Christmas is closing in, so why not sit back and partake of a few shameless toy reviews alongside your usual diet of games and technology?
If you’re not familiar with the series, kicked off with the Thomas Post Office Loader then let me introduce you to Thomas and Cranky. This is the second, I think, of the Thomas “non-stop-action” toys, which use an ingenious mechanism for sending a little motorised vehicle shooting around the track and adopting interchangeable covers- taking on the guise of Thomas and Lor1 to transport little plastic balls around the play set.
And not only do Thomas and Lor1 spring into action, but the motor in the little grey vehicle also serves to power the elevator and Cranky the crane, supplying quite probably the most amount of action I’ve ever seen driven by a single AA battery.
Setting aside the increased amount of ingenuity and action, this new set has other benefits over the original. Despite so much extra going on, it actually occupies significantly less floor space and is much more tightly packed and robust. Whereas getting the original on a reasonably big coffee table prove to be troublesome, this set, whilst still fairly large, is not ungainly.
Moving the toy whilst assembled, unless you have the hindsight to pick up a cheap wood off-cut from Homebase on which to stand it, is impossible without it collapsing back into its constituent pieces. So, if you plan on setting it up on the living room floor, you will find the fact that it actually fits back into the supplied matchbox-style box quite handy for putting it away. That is, of course, once you get accustomed to the set-up process.
Obviously the Tomy Thomas And Cranky Loader is as much a toy for Dads as it is for the kids, I know I was both challenged whilst assembling it and thoroughly enjoyed myself. And my daughter even gave a little cheer when I finished… I think she might have been patronising me. It’s a definite Christmas-day mission to pass some time until the monotony of the toys endless cycle of action dawns on you.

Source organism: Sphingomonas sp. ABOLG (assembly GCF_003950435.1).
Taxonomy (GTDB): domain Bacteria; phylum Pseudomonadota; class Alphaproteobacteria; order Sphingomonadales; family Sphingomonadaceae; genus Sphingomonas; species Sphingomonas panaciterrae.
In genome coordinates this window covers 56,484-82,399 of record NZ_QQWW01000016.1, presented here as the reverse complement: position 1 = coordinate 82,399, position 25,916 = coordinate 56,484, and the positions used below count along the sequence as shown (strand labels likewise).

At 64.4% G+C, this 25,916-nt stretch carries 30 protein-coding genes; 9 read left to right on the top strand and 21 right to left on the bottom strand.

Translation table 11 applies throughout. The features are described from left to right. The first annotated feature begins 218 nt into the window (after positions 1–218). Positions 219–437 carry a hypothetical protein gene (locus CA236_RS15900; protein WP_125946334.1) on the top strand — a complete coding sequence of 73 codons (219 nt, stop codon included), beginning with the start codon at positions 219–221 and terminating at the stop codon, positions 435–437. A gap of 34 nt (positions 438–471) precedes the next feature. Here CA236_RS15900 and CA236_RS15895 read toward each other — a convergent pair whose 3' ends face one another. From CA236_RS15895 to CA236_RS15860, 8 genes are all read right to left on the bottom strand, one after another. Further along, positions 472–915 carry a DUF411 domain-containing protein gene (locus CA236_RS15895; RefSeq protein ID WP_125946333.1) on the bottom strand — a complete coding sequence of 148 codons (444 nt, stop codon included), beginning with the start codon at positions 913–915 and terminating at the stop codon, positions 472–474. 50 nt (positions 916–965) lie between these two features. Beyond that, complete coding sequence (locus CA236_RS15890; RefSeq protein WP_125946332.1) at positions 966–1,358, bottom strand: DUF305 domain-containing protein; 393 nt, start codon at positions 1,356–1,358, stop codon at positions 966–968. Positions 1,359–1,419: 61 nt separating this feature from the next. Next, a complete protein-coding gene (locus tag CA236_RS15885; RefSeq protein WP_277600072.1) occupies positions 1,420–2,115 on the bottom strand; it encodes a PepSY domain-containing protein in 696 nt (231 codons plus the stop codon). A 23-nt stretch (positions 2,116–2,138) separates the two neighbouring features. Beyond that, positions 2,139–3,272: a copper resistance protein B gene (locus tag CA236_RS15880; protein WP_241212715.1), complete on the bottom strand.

Fortunately the motor in this thing is pretty hardy, so you can pop Thomas on top and send it zooming across the living room floor. Tomy have provided for this by allowing the little metal guides, which keep it on the track, to be folded up into the train.
Once you’ve conquered the complex assembly process it’s just a matter of placing the unassuming, grey, motorised thingameebob in the right place on the track (I still haven’t figure out quite where that is) and watching it slip underneath the shells of both Thomas and Lor1 which then whiz around the track on their respective missions.
I grabbed the nearest thing I could find which records video (I’m between cameras at the moment) and slapped together a quick video showing it in action:
If you happen to have the original set you’ll be pleased to know that they can, it would seem, be combined together into one set- there’s a fork in the track which is terminated and serves to turn Thomas around, but the enterprising Dad can always see what could be made of this. I don’t think this combination is supported, it would appear entirely accidental to the design, but perhaps Tomy will take advantage of it in future.
Overall this is an excellent toy, made all the more so by the fact you only have to sacrifice one of your precious AA batteries to power it. Whilst you may think it lacks in re-playability, my daughter has the original Post Office Loader set at her Grandparents house and is always eager to fire it up. It can currently be had at Argos.co.uk for a not too shabby Â£27.99